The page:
Date of Award

August 2016

Degree Type

Thesis

Degree Name

Master of Science

Department

Biological Sciences

First Advisor

Charles Wimpee

Committee Members

Sonia Bardy, Steven Forst

Keywords

Evolution, Insertion Sequence, IS10, Transposase, Vibrio

Abstract

Insertion sequences (ISs) are small mobile genetic elements that can have significant impact on the genotype and phenotype of a host organism. Previous work in this laboratory revealed an insertion sequence that disrupted the luxA gene in Vibrio harveyi strain BCB451, knocking out light production. Phylogenetic analysis of this insertion sequence, dubbed IS451, reveals that it is in the IS10 family, but represents a novel variant that is only 79% identical to other known IS10 sequences. Twelve copies of IS451 were isolated from a genomic library and sequenced, and were found to be essentially identical, but located in dispersed chromosomal locations. We find that of all the copies sequenced, luxA is the only structural gene disrupted by IS451. All other copies are inserted into intergenic regions. Screening of 1,107 additional bioluminescent strains isolated from the same geographical location indicates that IS451 is rare. Of the two isolates that contain IS451, both have an abnormally large number of IS10s within their genomes. While isolating IS451 from positive isolates, three other novel IS10 sequences were discovered. These insertion sequences, designated IS226-A, IS226-B, and IST2-8, are only 88%, 79%, and 84% similar to other known ISs, respectively. Together with IS451, these insertion sequences are included in the subgroup of IS10s which includes the IS10s that make up the Tn10 transposon. The three isolates that contain these ISs are all within the genus Vibrio, but represent different species.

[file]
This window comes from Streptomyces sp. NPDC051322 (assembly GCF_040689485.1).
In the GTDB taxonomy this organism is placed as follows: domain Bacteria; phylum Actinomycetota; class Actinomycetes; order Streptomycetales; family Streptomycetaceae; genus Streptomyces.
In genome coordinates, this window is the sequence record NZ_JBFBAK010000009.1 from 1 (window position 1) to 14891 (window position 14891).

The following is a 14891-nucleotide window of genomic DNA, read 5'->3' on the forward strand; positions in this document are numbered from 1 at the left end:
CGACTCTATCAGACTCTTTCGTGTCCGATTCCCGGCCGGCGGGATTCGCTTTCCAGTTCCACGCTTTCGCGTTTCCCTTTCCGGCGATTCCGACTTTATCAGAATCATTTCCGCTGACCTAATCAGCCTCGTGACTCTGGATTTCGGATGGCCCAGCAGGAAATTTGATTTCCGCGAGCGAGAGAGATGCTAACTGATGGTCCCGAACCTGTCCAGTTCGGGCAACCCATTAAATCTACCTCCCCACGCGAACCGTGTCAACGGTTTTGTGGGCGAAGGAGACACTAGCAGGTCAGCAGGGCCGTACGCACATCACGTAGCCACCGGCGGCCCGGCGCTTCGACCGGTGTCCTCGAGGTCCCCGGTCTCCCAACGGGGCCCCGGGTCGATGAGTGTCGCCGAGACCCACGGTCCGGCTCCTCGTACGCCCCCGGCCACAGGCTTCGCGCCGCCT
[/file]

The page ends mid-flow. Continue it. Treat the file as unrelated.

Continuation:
Available for download on Saturday, August 25, 2018

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